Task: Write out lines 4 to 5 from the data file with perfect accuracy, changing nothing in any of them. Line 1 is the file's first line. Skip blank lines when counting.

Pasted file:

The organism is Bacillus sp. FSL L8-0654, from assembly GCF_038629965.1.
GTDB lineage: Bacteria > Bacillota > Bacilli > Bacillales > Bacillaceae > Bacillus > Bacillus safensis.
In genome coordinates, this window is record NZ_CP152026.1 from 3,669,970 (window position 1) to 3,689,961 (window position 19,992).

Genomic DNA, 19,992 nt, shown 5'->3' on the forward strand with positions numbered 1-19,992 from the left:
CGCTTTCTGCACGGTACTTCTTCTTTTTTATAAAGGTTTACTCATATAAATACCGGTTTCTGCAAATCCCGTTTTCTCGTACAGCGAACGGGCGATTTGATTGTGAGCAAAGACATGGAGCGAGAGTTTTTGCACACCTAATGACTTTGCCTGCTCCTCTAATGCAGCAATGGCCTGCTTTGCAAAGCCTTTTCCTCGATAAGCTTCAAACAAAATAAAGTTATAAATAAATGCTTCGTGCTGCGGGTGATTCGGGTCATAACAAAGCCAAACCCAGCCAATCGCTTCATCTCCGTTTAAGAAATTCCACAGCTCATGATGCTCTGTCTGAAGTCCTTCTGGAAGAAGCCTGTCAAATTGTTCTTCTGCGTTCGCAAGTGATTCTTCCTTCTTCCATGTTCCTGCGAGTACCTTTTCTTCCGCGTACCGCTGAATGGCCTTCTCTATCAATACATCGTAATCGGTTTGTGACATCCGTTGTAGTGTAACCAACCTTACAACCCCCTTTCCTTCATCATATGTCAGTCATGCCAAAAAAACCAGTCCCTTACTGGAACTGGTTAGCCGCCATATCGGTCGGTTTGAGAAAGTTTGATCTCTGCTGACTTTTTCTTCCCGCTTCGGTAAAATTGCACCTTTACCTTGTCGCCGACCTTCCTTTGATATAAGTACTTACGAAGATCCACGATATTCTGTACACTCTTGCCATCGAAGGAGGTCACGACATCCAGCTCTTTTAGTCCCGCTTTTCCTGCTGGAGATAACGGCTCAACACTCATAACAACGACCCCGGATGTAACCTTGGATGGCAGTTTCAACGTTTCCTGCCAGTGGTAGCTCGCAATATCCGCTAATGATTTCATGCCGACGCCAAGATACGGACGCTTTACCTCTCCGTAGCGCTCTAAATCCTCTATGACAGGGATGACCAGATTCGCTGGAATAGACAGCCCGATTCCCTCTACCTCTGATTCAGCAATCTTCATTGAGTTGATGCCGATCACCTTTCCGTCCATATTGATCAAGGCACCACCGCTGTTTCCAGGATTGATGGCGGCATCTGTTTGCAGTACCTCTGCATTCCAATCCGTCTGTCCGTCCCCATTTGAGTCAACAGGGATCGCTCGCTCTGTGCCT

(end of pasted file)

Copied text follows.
Genomic DNA, 19,992 nt, shown 5'->3' on the forward strand with positions numbered 1-19,992 from the left:
CGCTTTCTGCACGGTACTTCTTCTTTTTTATAAAGGTTTACTCATATAAATACCGGTTTCTGCAAATCCCGTTTTCTCGTACAGCGAACGGGCGATTTGATTGTGAGCAAAGACATGGAGCGAGAGTTTTTGCACACCTAATGACTTTGCCTGCTCCTCTAATGCAGCAATGGCCTGCTTTGCAAAGCCTTTTCCTCGATAAGCTTCAAACAAAATAAAGTTATAAATAAATGCTTCGTGCTGCGGGTGATTCGGGTCATAACAAAGCCAAACCCAGCCAATCGCTTCATCTCCGTTTAAGAAATTCCACAGCTCATGATGCTCTGTCTGAAGTCCTTCTGGAAGAAGCCTGTCAAATTGTTCTTCTGCGTTCGCAAGTGATTCTTCCTTCTTCCATGTTCCTGCGAGTACCTTTTCTTCCGCGTACCGCTGAATGGCCTTCTCTATCAATACATCGTAATCGGTTTGTGACATCCGTTGTAGTGTAACCAACCTTACAACCCCCTTTCCTTCATCATATGTCAGTCATGCCAAAAAAACCAGTCCCTTACTGGAACTGGTTAGCCGCCATATCGGTCGGTTTGAGAAAGTTTGATCTCTGCTGACTTTTTCTTCCCGCTTCGGTAAAATTGCACCTTTACCTTGTCGCCGACCTTCCTTTGATATAAGTACTTACGAAGATCCACGATATTCTGTACACTCTTGCCATCGAAGGAGGTCACGACATCCAGCTCTTTTAGTCCCGCTTTTCCTGCTGGAGATAACGGCTCAACACTCATAACAACGACCCCGGATGTAACCTTGGATGGCAGTTTCAACGTTTCCTGCCAGTGGTAGCTCGCAATATCCGCTAATGATTTCATGCCGACGCCAAGATACGGACGCTTTACCTCTCCGTAGCGCTCTAAATCCTCTATGACAGGGATGACCAGATTCGCTGGAATAGACAGCCCGATTCCCTCTACCTCTGATTCAGCAATCTTCATTGAGTTGATGCCGATCACCTTTCCGTCCATATTGATCAAGGCACCACCGCTGTTTCCAGGATTGATGGCGGCATCTGTTTGCAGTACCTCTGCATTCCAATCCGTCTGTCCGTCCCCATTTGAGTCAACAGGGATCGCTCGCTCTGTGCCT